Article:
The station pointer 12/Feb/2022 12:31:26Survey sextants in the Netherlands 12/Feb/2022 12:07:27The survey sextant outside the Netherlands 12/Feb/2022 10:22:55History of the sextant 11/Feb/2022 14:55:40History of the sextantPosted by Huibert-Jan Lekkerkerk 11/Feb/2022 14:55:40 Instruments Comments 0
The history of the sextant started in the 17th century and was developed from instruments such as the cross-staff and the Davis quadrant or backstaff. However, these instruments did not use reflection with the exception of the Spiegelboogh of Joost van Breen’s from around 1660  and Hooke’s ‘reflecting instrument’ from 1666 . Both instruments used a single reflection rather than a double reflection. The first double reflection instrument was invented by Sir Isaac Newton (1642-1727) who presented his design in 1699 to the Royal Society . The documentation on this invention was, however, misplaced by its then secretary, Sir Edmond Halley, and only found again 1743 .
Until 1730 there was hardly any development. In that year in the United States (then a British colony) an instrument based on double reflection and invented by Thomas Godfrey (1704-1749) was tested . In 1731 the Royal Society gave a description of two instruments based on double reflection, developed by John Hadley (1682-1744) . The first instruments by Hadley and Godfrey were similar in design and operation to that developed earlier by Newton. Both deviate from the ‘modern’ sextant in that they have the mirror and index arm parallel. The second instrument as invented by Hadley, is similar to the modern sextant with an index arm at right angles to the telescope. From that perspective it seems defendable that Hadley is the inventor of the modern sextant even though Godfrey and Newton invented an instrument based on double reflection before his invention.
Hadley’s second instrument became known as ‘Hadley’s quadrant’ and had a sector of 45°. Hadley himself referred to this instrument as an octant  which is correct as it can measure angles of up to 90° . Hadley’s quadrant or octant was primarily used in astronomical positioning as a replacement to the Backstaff or Davis quadrant and thus for determining the latitude.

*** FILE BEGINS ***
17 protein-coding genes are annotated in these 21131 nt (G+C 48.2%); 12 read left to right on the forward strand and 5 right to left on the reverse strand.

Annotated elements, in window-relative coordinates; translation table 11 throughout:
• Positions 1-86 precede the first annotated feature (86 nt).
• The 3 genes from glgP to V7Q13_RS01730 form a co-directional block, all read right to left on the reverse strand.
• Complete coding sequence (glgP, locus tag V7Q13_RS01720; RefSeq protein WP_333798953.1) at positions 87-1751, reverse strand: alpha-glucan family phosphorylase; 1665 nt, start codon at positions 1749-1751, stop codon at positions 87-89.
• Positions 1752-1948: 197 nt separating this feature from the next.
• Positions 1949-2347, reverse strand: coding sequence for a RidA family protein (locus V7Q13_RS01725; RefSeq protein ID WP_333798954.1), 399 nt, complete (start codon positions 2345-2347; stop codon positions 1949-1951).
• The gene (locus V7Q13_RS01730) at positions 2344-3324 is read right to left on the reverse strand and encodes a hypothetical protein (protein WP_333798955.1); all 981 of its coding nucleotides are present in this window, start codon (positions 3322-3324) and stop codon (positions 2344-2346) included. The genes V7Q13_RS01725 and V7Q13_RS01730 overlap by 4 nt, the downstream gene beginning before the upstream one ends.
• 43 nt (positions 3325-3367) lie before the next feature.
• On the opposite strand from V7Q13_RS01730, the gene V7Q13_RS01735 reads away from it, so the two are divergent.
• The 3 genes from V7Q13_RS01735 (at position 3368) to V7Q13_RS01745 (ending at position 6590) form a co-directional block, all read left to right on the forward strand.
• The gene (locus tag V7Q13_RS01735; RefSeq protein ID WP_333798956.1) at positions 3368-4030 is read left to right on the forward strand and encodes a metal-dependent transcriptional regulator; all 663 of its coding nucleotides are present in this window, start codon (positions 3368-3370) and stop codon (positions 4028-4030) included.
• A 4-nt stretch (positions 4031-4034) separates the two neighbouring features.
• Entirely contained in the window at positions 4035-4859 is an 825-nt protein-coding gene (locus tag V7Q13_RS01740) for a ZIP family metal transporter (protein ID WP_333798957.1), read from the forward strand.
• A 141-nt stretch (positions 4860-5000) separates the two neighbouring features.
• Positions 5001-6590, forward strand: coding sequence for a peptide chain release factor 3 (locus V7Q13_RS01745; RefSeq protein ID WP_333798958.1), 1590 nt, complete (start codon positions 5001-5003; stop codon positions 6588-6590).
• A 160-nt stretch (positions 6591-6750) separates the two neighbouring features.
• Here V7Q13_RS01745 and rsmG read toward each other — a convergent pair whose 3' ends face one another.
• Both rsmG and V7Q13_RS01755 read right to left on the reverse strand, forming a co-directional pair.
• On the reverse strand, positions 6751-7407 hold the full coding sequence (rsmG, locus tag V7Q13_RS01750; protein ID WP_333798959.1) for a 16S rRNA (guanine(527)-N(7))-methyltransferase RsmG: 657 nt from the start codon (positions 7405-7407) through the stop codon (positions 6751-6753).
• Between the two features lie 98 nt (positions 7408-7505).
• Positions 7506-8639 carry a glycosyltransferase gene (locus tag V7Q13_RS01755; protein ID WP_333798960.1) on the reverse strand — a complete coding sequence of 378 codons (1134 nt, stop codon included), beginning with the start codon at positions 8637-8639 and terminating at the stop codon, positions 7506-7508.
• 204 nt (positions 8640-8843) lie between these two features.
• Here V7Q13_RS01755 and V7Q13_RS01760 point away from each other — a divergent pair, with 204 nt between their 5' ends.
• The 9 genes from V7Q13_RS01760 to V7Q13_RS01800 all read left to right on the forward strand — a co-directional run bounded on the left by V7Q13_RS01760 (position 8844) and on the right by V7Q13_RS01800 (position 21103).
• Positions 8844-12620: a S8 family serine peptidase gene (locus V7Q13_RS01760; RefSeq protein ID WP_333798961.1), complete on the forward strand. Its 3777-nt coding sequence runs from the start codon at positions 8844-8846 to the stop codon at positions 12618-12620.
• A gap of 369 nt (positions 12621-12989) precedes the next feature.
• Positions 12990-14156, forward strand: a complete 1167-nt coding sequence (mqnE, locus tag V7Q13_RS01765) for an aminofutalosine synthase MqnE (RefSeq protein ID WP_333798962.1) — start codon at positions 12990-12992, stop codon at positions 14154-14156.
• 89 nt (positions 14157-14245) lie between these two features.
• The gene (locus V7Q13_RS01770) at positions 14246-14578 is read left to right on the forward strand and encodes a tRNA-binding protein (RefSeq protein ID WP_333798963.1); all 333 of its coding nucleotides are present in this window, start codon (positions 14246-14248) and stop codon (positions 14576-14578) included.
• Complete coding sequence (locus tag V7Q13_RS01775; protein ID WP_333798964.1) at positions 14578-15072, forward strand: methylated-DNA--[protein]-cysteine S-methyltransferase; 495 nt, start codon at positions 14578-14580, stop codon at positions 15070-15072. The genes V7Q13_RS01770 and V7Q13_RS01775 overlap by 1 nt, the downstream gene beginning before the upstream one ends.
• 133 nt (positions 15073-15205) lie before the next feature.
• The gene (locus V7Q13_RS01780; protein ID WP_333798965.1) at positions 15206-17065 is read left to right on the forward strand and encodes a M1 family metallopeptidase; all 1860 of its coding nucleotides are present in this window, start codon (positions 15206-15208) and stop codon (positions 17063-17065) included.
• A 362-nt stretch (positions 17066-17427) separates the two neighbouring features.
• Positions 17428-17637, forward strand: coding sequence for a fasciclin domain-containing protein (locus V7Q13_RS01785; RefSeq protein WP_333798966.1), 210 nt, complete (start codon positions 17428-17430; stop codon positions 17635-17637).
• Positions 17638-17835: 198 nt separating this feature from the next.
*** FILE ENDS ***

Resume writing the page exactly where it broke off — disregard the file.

In order to measure the longitude, two methods were under development at that time. One was the chronometer by John Harris, the other the lunar distance method. Both were based on the determination of the exact time of a location in relation to a standard time (at Greenwich for the British). Although there is some argumentation that both methods were competing this is not true. The chronometer is an excellent instrument to measure change in time. The lunar distance method was an excellent method to determine absolute time after a series of measurements and tedious computations. The two methods therefore support each other with the lunar distance method determining an absolute time difference and the chronometer keeping it (for some time). In the lunar distance method the angle between the moon and another heavenly body is determined requiring both the theoretical angular distance as well as an actual measurement of the same distance. When Tobias Mayer developed accurate tables for computing the angular distance and from those the longitude it was quickly found that for the actual measurement the octant with its 90° of arc was unsuitable. Tobias Mayer developed a repeating circle to overcome this problem.